There are three types of tree in any landscape: friends, guests and rebels. Every tree is native, invasive or planted.
Native trees have been part of a landscape for many hundreds, sometimes thousands of years. They are a natural part of the local ecology and host lots of life in an intricate web.
Invasive trees have arrived from overseas, often uninvited, and they host far fewer organisms.
As natural navigators we need the lichens, mosses, galls and insects that native trees host, they are an important part of our map and compass toolkit.
The oak tree is native in the UK, the sycamore is invasive. Given a choice, the natural navigator should head to the oak.
From the Wild Signs and Star Paths book, “A sycamore has 15 associated insects and 183 associated lichens, but an oak has 284 associated insects and 324 associated lichens.”
The ‘Rebel’ tree is one that stands out instantly as being deliberately planted. It is usually an invasive species, but this is less about species, more about human footprints. A rebel tree can be native or invasive, but it sticks out in some way and always tells us we are looking at a designed, not natural landscape.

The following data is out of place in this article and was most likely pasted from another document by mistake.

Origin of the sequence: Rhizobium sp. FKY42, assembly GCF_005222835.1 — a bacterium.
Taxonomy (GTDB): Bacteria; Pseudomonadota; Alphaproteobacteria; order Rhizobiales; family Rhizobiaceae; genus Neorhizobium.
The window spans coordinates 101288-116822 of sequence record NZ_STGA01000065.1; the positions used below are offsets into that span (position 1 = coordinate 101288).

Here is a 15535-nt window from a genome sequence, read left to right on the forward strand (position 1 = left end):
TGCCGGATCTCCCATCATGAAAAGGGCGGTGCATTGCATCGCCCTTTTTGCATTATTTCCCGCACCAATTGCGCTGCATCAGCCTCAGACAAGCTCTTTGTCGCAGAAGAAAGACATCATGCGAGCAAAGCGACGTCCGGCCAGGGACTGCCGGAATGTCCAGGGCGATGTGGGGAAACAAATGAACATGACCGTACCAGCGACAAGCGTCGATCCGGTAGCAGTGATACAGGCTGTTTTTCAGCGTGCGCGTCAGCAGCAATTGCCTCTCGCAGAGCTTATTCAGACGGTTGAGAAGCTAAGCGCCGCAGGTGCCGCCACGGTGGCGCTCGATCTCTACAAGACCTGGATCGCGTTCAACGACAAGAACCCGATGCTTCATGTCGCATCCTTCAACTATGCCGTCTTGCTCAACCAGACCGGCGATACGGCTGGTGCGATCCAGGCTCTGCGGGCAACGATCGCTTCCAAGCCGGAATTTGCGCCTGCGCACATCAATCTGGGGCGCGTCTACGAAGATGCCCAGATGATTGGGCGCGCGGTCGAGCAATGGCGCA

Wherever we see the human hand behind the choice of tree, it gives us a sign towards civilisation. There is one tree that demonstrates this better than all others. It is known as the Lombardy Poplar, a cultivar of the black poplar.
It is a tall, skinny and striking tree, one of the few that is easy to recognise from miles away and even from an aircraft. They are usually planted in a line, which makes them even easier to spot from afar. See the top photo for a good example.
These poplars are planted for aesthetic and practical reasons, like shade or shelter. But they always signify buildings nearby. They mark the edge of towns, villages of farmsteads on our sensory map.
Once you know them, you’ll start to spot them without trying. And then they act like giant neon signs in the landscape, pointing to hidden buildings nearby.
The pictures below show how this works. They are all of the same two Lombardy poplar trees, seen from varying angles and distances.
They like full sun, so are more likely on the southern side of larger towns or villages.
For more on this see the book, Wild Signs and Star Paths.